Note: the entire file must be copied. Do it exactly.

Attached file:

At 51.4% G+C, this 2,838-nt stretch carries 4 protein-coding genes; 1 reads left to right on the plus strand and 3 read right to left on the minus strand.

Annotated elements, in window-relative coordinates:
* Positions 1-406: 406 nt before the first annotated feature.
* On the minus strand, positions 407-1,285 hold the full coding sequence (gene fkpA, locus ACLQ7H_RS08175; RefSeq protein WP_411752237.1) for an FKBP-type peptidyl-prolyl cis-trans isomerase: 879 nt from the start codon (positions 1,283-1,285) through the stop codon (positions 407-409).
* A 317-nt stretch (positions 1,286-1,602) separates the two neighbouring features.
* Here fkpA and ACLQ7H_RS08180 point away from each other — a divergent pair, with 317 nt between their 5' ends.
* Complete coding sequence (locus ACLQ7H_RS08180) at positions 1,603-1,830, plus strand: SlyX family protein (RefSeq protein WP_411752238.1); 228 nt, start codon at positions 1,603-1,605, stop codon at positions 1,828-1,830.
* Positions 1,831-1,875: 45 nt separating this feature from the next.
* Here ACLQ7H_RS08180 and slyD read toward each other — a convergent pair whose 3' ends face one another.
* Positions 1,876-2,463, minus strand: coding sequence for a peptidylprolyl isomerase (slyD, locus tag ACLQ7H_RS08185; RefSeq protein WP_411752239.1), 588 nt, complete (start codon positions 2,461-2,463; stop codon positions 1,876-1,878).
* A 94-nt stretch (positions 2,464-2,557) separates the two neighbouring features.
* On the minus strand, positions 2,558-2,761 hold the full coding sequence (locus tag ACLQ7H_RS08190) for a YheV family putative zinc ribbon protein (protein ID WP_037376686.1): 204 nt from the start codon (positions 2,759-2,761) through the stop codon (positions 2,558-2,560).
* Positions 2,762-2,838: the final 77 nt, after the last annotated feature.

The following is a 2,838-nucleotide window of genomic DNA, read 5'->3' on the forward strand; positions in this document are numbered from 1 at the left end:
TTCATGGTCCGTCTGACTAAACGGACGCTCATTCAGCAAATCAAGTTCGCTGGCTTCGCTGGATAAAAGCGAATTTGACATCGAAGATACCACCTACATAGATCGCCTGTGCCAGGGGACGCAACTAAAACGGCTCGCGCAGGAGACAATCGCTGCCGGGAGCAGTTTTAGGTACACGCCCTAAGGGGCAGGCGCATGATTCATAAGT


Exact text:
At 51.4% G+C, this 2,838-nt stretch carries 4 protein-coding genes; 1 reads left to right on the plus strand and 3 read right to left on the minus strand.

Annotated elements, in window-relative coordinates:
* Positions 1-406: 406 nt before the first annotated feature.
* On the minus strand, positions 407-1,285 hold the full coding sequence (gene fkpA, locus ACLQ7H_RS08175; RefSeq protein WP_411752237.1) for an FKBP-type peptidyl-prolyl cis-trans isomerase: 879 nt from the start codon (positions 1,283-1,285) through the stop codon (positions 407-409).
* A 317-nt stretch (positions 1,286-1,602) separates the two neighbouring features.
* Here fkpA and ACLQ7H_RS08180 point away from each other — a divergent pair, with 317 nt between their 5' ends.
* Complete coding sequence (locus ACLQ7H_RS08180) at positions 1,603-1,830, plus strand: SlyX family protein (RefSeq protein WP_411752238.1); 228 nt, start codon at positions 1,603-1,605, stop codon at positions 1,828-1,830.
* Positions 1,831-1,875: 45 nt separating this feature from the next.
* Here ACLQ7H_RS08180 and slyD read toward each other — a convergent pair whose 3' ends face one another.
* Positions 1,876-2,463, minus strand: coding sequence for a peptidylprolyl isomerase (slyD, locus tag ACLQ7H_RS08185; RefSeq protein WP_411752239.1), 588 nt, complete (start codon positions 2,461-2,463; stop codon positions 1,876-1,878).
* A 94-nt stretch (positions 2,464-2,557) separates the two neighbouring features.
* On the minus strand, positions 2,558-2,761 hold the full coding sequence (locus tag ACLQ7H_RS08190) for a YheV family putative zinc ribbon protein (protein ID WP_037376686.1): 204 nt from the start codon (positions 2,759-2,761) through the stop codon (positions 2,558-2,560).
* Positions 2,762-2,838: the final 77 nt, after the last annotated feature.

The following is a 2,838-nucleotide window of genomic DNA, read 5'->3' on the forward strand; positions in this document are numbered from 1 at the left end:
TTCATGGTCCGTCTGACTAAACGGACGCTCATTCAGCAAATCAAGTTCGCTGGCTTCGCTGGATAAAAGCGAATTTGACATCGAAGATACCACCTACATAGATCGCCTGTGCCAGGGGACGCAACTAAAACGGCTCGCGCAGGAGACAATCGCTGCCGGGAGCAGTTTTAGGTACACGCCCTAAGGGGCAGGCGCATGATTCATAAGT